Tag Archives: chicken

Chicken-Swiss sandwich with sun-dried tomato pesto mayo

Hearty sandwiches on good crusty bread have always been one of my weaknesses (and Paul’s too). Really, we could live on interesting cheeses, fresh raw or grilled vegetables and mixed greens (and sometimes, free-range, sustainably raised, fresh meats) all piled onto crusty artesian bread slathered in a recent mayonnaise-based sauce. Unfortunately, a sandwich of this complexity can be one of the more expensive meals if you get the good bread from the bakery, and the fancy cheese and the high-quality meat from the deli. But we treated ourselves last night. And here OS what we created: chicken breast with Swiss cheese, mixed greens and a sun-dried tomato pesto mayonnaise.


Recipe for sun-dried tomato pesto:

8 oz sun-dried tomatoes (dehydrated/dried, not packed in oil or water)
1/4 c extra virgin olive oil
1/4 c grated Parmesan cheese
2-3 cloves garlic
Salt and pepper to taste

Place all items in a food processor or blender and blend until desired coarseness. Add additional olive oil if necessary to alter consistency. Use as is on pasta or sandwiches, or blend at a 1:1 ratio with mayonnaise for a creamier sandwich spread.

To make chicken-Swiss sandwich:

Sautéed chicken breast in olive oil, salting and peppering to taste. Toast desired bread (we used a La Brea French loaf from the bakery at our Kroger). Spread pesto mayo on both sides of bread, add thinly sliced swiss cheese to one slice of bread, and place cooked chicken breast on top of cheese (to melt cheese). Pile with mixed greens and top with second slice of bread. Enjoy while still warm!

Post Script (for those interested in the process by which the recipes on this blog originate):
This is probably the most collaborative Paul and I have ever gotten in creating a meal for a single night. The process went something like this.

Paul: How about some sort of turkey melt sandwich?
Jess: What about something with sun-dried tomatoes?
Paul: Chicken would probably go better with sun-dried tomatoes.
Jess: And we need a type of cheese. What about Swiss? And then we could pile some mixed greens on top.
Paul: So, use like a bakery, French bread or baguette?
Jess: Probably a loaf that we can slice would work better.

…And then we went to the grocery stores.


California Rolls, They’re Unforgettable (Also Goodbye For Now)

Alas, I fear the time has come here at Cramped Kitchen to step away from the blog for the time being.  While I have immensely enjoyed opening my culinary world and sharing with you my many mishaps and occasional accidental successes, I find myself needing to take a prolonged break.  As my AmeriCorps term comes to a close in late August, it is time once again to begin job hunting, and when you add that on top of the 60 hour weeks I am currently doing at the Boys and Girls Club, I find myself with not a lot of free time.  It was a long and arduous decision, but in the end common sense and George Washington’s face helped me realize that those precious few free minutes every day should be spent with Jess rather than working on the blog (stupid heads, I should have known tails never fails).  Jess will continue to post here, and I hope to return in the fall when I find myself a full-time job.  I have had such a great time cooking and writing this for you, and I appreciate those of you who took the time to read it.  Even if you only read it once.  Or stumbled upon it by accident.  Or had to read it because I am your son and you are required to love me.  Regardless, thanks, and I hope you have enjoyed it.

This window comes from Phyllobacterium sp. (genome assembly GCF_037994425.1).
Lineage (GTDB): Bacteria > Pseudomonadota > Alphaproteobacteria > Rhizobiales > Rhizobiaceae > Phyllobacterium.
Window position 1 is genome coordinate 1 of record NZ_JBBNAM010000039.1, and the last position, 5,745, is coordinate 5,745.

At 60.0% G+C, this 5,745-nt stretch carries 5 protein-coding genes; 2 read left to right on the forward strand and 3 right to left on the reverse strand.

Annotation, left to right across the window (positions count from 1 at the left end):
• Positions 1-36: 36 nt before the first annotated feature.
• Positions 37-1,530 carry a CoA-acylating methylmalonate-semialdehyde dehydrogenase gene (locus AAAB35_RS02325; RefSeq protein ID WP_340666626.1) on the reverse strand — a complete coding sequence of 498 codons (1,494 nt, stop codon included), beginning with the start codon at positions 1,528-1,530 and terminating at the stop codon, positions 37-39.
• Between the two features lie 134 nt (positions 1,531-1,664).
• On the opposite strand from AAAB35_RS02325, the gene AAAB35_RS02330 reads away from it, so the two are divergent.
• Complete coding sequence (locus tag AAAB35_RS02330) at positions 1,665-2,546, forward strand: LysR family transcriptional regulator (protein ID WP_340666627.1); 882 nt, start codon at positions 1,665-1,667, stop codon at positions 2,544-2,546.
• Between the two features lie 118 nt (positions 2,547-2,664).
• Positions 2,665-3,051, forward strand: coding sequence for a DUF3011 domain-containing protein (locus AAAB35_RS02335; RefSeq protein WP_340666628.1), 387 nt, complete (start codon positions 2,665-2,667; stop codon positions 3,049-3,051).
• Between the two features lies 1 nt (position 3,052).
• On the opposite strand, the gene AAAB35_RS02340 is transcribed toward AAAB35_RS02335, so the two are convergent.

Being that this is the last post for a while, I thought I would wait for something good to post about, and tonight is definitely the night.  We love cooking Asian-style food, and tonight we made chicken fried rice and homemade sushi rolls.  Now some of the people I went to college with are sushi snobs and would probably turn up their nose to our efforts, but I thought it was amazing.  We went with simple California rolls, which is crab, avocado, and cucumber rolled up with rice in seaweed.  It is actually a lot easier than you might think.  The key is spending the time to get the rice right.  We started with sushi rice, which we were able to buy in bulk for very cheap.  We used about 3 cups of dry rice, and ended up with 5 rolls.  The first step is to wash the rice thoroughly, rinsing until the water is no longer cloudy.  We then boiled it, as we do not have a rice cooker.  While the rice was cooking we heated some salt and sugar in rice vinegar until completely dissolved.  This mixture was mixed in with the rice after it had finished cooking and was set aside to cool.  Now I am not a big rice person, it was always too bland for me, but this simple addition added so much great flavor to the rice that I would have eaten it by itself.  Once the rice was done it was simply a matter of putting everything together.  Thin slices of avocado, cucumber, and imitation crab were placed on a bed of rice and rolled up in a sheet of seaweed.  It really was not a lot of work, and the taste was fantastic.  And considering it cost us less than $2 per roll to make, we will be trying this again very soon.  Maybe next time we will be more creative and try a more difficult roll.